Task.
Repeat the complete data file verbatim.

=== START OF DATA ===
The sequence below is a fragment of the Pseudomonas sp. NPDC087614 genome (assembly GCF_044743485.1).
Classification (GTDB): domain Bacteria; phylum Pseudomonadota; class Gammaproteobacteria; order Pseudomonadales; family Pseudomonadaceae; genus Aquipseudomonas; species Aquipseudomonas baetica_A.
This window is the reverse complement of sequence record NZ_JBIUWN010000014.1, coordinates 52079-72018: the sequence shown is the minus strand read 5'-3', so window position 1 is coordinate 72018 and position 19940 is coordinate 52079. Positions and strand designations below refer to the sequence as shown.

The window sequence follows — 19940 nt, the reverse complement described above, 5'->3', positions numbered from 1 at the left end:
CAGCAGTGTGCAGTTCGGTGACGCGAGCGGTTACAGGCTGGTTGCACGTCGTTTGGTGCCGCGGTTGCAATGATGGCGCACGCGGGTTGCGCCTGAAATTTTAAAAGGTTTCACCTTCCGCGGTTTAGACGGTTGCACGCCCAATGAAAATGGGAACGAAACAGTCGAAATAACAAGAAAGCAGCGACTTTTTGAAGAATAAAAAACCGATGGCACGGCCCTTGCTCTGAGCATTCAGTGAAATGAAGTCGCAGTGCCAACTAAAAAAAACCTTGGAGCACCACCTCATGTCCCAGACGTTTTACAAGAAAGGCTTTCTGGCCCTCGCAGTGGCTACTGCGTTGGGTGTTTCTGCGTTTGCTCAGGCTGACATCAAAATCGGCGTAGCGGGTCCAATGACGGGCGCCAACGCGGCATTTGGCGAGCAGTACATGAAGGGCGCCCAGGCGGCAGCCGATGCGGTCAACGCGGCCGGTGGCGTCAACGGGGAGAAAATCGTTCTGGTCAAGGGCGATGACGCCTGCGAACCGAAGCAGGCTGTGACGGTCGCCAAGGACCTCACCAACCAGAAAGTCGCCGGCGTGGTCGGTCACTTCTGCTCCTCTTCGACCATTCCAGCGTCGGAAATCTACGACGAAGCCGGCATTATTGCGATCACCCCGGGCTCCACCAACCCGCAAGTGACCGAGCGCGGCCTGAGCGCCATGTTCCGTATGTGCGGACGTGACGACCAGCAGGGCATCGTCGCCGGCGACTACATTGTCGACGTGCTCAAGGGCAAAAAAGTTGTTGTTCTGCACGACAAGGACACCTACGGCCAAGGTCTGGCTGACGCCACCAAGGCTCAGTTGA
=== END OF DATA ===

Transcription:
The sequence below is a fragment of the Pseudomonas sp. NPDC087614 genome (assembly GCF_044743485.1).
Classification (GTDB): domain Bacteria; phylum Pseudomonadota; class Gammaproteobacteria; order Pseudomonadales; family Pseudomonadaceae; genus Aquipseudomonas; species Aquipseudomonas baetica_A.
This window is the reverse complement of sequence record NZ_JBIUWN010000014.1, coordinates 52079-72018: the sequence shown is the minus strand read 5'-3', so window position 1 is coordinate 72018 and position 19940 is coordinate 52079. Positions and strand designations below refer to the sequence as shown.

The window sequence follows — 19940 nt, the reverse complement described above, 5'->3', positions numbered from 1 at the left end:
CAGCAGTGTGCAGTTCGGTGACGCGAGCGGTTACAGGCTGGTTGCACGTCGTTTGGTGCCGCGGTTGCAATGATGGCGCACGCGGGTTGCGCCTGAAATTTTAAAAGGTTTCACCTTCCGCGGTTTAGACGGTTGCACGCCCAATGAAAATGGGAACGAAACAGTCGAAATAACAAGAAAGCAGCGACTTTTTGAAGAATAAAAAACCGATGGCACGGCCCTTGCTCTGAGCATTCAGTGAAATGAAGTCGCAGTGCCAACTAAAAAAAACCTTGGAGCACCACCTCATGTCCCAGACGTTTTACAAGAAAGGCTTTCTGGCCCTCGCAGTGGCTACTGCGTTGGGTGTTTCTGCGTTTGCTCAGGCTGACATCAAAATCGGCGTAGCGGGTCCAATGACGGGCGCCAACGCGGCATTTGGCGAGCAGTACATGAAGGGCGCCCAGGCGGCAGCCGATGCGGTCAACGCGGCCGGTGGCGTCAACGGGGAGAAAATCGTTCTGGTCAAGGGCGATGACGCCTGCGAACCGAAGCAGGCTGTGACGGTCGCCAAGGACCTCACCAACCAGAAAGTCGCCGGCGTGGTCGGTCACTTCTGCTCCTCTTCGACCATTCCAGCGTCGGAAATCTACGACGAAGCCGGCATTATTGCGATCACCCCGGGCTCCACCAACCCGCAAGTGACCGAGCGCGGCCTGAGCGCCATGTTCCGTATGTGCGGACGTGACGACCAGCAGGGCATCGTCGCCGGCGACTACATTGTCGACGTGCTCAAGGGCAAAAAAGTTGTTGTTCTGCACGACAAGGACACCTACGGCCAAGGTCTGGCTGACGCCACCAAGGCTCAGTTGA